Hollywood is not particularly well-known for its realistic portrayals of people with mental illnesses or even of life in general. The new M. Night Shyamalan thriller movie “Split,” starring James McAvoy as a kidnapper with 24 different personalities, could either add to the slew of stereotypical films or stand out as one of the few accurate depictions of someone with dissociative identity disorder.
The National Alliance on Mental Illness describes that disorder, once called multiple personality disorder, as one in which someone alternates between separate identities that they formed within themselves. “Often these identities may have unique names, characteristics, mannerisms and voices,” the group says. And as the person switches between them, they will “experience gaps in memory of everyday events, personal information and trauma.” The disorder is a way for someone to escape reality, possibly a traumatic one like abuse, through a “disconnection between thoughts, identity, consciousness and memory.”
Read: Everyday Habits That Mean You Have OCD
“Split” is not the first time in recent history that dissociative identity disorder has had the spotlight on the big screen. There was the movie “Identity” with John Cusack — also involving criminal activity, as many portrayals of mentally ill people do — and the TV series “United States of Tara” starred Toni Collette as a mom with several personalities. When the series was released, Newsweek commented, “This kind of illness is an easy plot device, but it is one that carries the risk of becoming caricature” because it has to be entertaining, not just accurate. It called what has historically appeared in Hollywood as “stigmatization and stereotyping of those with mental illness as villains, ‘schizos’ or soap-opera characters with ‘good’ and ‘bad’ alter egos.”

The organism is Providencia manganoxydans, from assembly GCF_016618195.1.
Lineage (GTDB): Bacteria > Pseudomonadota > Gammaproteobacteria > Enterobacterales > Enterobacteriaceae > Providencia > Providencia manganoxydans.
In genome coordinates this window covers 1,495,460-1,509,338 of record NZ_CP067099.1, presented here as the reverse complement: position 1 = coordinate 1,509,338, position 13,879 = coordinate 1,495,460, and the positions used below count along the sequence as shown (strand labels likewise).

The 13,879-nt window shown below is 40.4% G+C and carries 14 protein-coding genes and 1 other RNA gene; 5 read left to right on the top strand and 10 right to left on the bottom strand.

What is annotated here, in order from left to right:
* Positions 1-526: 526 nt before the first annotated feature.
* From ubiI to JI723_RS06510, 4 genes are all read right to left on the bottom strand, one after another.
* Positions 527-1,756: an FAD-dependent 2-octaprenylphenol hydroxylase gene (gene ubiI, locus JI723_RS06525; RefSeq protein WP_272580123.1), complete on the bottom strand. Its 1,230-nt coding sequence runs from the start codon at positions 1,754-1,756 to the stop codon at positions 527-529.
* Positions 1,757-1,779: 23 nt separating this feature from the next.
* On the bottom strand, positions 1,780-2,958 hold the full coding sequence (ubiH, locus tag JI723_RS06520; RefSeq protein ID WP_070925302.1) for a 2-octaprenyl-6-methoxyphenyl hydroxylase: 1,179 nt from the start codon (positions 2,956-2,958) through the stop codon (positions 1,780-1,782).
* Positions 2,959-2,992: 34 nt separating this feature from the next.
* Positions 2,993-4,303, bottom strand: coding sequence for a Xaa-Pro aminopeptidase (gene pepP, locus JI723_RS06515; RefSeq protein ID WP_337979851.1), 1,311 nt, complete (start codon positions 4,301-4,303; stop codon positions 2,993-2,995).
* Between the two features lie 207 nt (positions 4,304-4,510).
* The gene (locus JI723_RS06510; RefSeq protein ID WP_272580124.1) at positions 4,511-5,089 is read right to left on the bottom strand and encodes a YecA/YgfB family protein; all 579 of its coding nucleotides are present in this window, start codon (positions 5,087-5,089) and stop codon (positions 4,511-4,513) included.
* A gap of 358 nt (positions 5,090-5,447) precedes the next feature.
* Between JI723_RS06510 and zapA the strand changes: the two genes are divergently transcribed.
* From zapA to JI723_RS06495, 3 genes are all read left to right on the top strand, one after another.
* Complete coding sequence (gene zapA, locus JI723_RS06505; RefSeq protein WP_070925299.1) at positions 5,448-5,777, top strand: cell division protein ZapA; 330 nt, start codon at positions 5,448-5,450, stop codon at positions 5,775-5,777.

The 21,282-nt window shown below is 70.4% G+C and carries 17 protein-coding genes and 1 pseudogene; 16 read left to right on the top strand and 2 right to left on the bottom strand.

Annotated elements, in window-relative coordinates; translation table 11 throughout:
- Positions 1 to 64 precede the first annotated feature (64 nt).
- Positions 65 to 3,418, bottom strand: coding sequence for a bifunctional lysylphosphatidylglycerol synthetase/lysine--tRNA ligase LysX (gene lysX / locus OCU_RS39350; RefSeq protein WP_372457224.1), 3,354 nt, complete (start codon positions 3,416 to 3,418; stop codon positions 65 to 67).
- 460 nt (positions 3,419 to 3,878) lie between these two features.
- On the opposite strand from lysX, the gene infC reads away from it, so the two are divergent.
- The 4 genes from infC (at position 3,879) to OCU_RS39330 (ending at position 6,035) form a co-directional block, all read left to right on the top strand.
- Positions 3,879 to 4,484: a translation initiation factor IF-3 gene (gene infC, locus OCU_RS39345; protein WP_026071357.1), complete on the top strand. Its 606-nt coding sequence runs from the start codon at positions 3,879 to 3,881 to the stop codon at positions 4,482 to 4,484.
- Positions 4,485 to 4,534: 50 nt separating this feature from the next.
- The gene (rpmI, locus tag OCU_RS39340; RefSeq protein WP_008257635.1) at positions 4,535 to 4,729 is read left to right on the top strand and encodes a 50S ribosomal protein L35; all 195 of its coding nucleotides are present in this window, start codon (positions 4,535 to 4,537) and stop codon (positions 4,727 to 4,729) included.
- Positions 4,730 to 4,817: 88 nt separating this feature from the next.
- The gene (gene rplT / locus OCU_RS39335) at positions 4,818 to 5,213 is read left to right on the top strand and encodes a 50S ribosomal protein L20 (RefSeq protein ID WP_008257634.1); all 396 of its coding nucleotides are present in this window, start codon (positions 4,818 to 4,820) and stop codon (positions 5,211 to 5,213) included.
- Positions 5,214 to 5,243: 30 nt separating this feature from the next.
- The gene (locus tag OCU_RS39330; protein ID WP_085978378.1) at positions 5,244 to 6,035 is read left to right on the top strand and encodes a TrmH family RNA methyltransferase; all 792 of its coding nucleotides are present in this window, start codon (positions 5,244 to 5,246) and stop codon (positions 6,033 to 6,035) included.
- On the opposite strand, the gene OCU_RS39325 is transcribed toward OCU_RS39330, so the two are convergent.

The most serious and accurate depiction of dissociative identity disorder may be a movie that came out about 40 years ago — Sally Field’s “Sybil.” But that brings up the question of what makes a portrayal more correct than others.
NAMI says people with dissociative disorders, in addition to memory gaps of certain events and people, will have “out-of-body experiences, such as feeling as though you are watching a movie of yourself.” They could also seem detached from their emotions and have other mental health issues like depression and anxiety. With multiple personalities, “a person may feel like one or more voices are trying to take control in their head.”
The Mayo Clinic also describes that experience as feeling like “you’re possessed by other identities.” They could have different genders or even lens prescriptions. And although many depictions of dissociative identity disorder involve people who have absolutely no idea they are one of many personalities, “There also are differences in how familiar each identity is with the others.”
The jury is still out on “Split,” but it hopefully will not play into hammy stereotypes of people with serious mental illnesses.
Symptoms of Bipolar Disorder’s Manic-Depression Cycle
What’s the Difference Between a Psychologist and a Psychiatrist?